The Solent Forum, working with partners, is developing an information hub to share knowledge and best practice on building biodiversity into coastal infrastructure as a service for Solent Forum members.
Building biodiversity as a concept is part of the overall movement towards using nature based solutions to address societal issues. The ICUN defines this as:
“actions to protect, sustainably manage and restore natural or modified ecosystems that address societal challenges effectively and adaptively, simultaneously providing human well-being and biodiversity benefits”.
A BBS Working Group was set up to scope the hub and the notes of the inaugural meeting provide the basis for the work programme. A terms of reference was agreed. One of the key ways the Forum will obtain information, especially case studies, will be by developing an online pro-forma to collate information.
The topics of Biodiversity Net Gain and natural capital are currently outside the scope of this work, but we will collate resources on these topics for use by Solent Forum members.
Government planning policy is that 'development whose primary objective is to conserve or enhance biodiversity should be supported; while opportunities to incorporate biodiversity improvements in and around developments should be encouraged, especially where this can secure measurable net gains for biodiversity'.
The Solent has all the key issues that need to be considered in developing ecologically sound coastal infrastructure, and would provide a useful pilot for the rest of the country. It has major infrastructure such as roads, rail, airports, ports, water treatment works and energy provision alongside dense centres of population that further increase through the summer tourist season. This is backed by a tight urban boundary with intensive and extensive agriculture, significant competing economic interests, multi-designated sites of environmental protection, and a strong set of academic institutions. Major issues that the Solent has to contend with include: flood defence, water and air quality, developable space, coastal squeeze, loss of biodiversity, economic disparity and fragility and transitions in coastal land use and land management.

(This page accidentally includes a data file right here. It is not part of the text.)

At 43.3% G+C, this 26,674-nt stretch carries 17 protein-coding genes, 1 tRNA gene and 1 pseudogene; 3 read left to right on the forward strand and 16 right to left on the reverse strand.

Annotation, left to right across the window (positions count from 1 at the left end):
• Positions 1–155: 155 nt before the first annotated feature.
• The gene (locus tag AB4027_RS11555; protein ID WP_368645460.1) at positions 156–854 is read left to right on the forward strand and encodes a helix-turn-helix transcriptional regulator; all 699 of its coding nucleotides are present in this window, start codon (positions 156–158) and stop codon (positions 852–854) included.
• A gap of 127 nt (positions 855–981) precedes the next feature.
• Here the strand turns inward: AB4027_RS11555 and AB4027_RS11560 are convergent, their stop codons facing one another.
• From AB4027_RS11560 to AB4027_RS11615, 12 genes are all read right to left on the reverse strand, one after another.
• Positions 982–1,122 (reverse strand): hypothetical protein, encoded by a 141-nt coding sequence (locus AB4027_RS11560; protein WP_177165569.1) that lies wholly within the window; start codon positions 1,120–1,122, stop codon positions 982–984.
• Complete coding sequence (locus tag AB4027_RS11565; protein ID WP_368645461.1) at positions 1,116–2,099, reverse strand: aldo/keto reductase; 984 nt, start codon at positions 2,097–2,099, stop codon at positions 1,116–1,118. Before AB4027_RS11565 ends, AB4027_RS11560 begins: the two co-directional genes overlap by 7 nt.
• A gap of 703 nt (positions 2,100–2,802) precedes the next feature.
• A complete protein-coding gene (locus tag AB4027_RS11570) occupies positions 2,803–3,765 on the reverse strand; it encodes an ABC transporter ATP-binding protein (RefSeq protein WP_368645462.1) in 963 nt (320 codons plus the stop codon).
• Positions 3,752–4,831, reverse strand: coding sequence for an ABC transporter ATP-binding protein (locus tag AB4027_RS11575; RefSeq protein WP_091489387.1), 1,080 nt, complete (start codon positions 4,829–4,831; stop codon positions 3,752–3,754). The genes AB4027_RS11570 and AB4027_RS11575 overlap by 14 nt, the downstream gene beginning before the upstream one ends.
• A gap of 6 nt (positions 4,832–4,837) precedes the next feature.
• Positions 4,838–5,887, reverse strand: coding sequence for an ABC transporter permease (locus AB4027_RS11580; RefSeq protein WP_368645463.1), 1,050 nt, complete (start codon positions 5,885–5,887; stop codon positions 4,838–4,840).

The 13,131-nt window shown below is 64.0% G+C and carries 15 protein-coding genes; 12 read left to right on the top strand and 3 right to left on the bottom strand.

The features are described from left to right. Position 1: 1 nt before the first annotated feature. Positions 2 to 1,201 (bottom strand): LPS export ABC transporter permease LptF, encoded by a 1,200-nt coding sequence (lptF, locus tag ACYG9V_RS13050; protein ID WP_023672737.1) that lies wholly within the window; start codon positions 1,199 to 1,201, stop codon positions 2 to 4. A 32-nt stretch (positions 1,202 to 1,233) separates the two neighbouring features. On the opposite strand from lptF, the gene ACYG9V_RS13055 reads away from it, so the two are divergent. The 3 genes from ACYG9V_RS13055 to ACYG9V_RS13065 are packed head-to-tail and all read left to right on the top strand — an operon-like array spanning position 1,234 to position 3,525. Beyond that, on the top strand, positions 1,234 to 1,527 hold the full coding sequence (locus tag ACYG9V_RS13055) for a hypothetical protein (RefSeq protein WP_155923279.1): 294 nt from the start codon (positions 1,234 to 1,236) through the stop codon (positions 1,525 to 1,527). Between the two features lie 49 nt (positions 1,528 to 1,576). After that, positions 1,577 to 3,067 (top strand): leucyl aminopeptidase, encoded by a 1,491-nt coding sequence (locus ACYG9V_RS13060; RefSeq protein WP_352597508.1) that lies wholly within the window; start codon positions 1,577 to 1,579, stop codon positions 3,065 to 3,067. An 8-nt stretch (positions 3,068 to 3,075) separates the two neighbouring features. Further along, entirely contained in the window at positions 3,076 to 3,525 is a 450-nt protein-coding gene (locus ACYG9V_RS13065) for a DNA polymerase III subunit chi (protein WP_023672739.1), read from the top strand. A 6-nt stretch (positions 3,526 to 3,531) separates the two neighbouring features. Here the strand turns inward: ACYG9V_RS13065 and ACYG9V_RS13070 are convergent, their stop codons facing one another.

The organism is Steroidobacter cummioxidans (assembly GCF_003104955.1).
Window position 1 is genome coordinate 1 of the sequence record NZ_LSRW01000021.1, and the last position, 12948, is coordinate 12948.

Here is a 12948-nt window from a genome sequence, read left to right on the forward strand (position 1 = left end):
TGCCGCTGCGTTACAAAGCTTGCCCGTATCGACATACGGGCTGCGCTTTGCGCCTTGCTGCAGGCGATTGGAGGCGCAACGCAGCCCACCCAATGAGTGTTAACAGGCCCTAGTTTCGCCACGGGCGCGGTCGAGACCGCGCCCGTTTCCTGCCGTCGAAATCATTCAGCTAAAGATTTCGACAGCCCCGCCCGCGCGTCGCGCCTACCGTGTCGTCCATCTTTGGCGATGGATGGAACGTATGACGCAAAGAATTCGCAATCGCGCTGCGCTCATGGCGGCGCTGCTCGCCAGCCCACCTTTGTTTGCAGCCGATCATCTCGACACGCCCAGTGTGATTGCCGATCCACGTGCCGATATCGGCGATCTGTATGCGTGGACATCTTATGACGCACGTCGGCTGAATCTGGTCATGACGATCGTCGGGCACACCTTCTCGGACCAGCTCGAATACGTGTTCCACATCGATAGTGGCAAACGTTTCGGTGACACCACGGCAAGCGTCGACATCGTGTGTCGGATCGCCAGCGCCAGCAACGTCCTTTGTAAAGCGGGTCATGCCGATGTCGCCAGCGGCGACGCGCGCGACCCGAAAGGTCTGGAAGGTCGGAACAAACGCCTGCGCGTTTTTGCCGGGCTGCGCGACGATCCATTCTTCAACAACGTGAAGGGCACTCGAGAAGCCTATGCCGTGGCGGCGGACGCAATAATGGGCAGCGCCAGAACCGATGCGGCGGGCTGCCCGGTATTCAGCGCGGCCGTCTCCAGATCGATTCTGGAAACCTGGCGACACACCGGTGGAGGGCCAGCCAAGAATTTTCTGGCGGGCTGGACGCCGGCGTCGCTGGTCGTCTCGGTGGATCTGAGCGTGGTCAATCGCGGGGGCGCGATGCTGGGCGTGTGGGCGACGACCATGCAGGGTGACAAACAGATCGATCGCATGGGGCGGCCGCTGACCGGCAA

This hub is designed to share and promote information on how to retain and increase the biodiversity of the Solent's infrastructure. Ideas that the hub could collate information on include ecological design for new infrastructure, the construction and design of habitats and natural systems to recover, repair or sustain flood defences, boosting biodiversity, growing fisheries, and improving air and water quality. It could also help to drive research and innovation and field test new ideas for deployment.
The Forum has already begun to deliver on this topic by working with the Environment Agency to publicise existing work on ecological enhancement of the coast. A further project has been delivered for the Environment Agency on Opportunity Mapping in Southampton Water.
Defra recognises that green and blue infrastructure can contribute to carbon storage, cooling and shading, opportunities for species migration to more suitable habitats and the protection of water quality and other natural resources. It can also be an integral part of multifunctional sustainable drainage and natural flood risk management.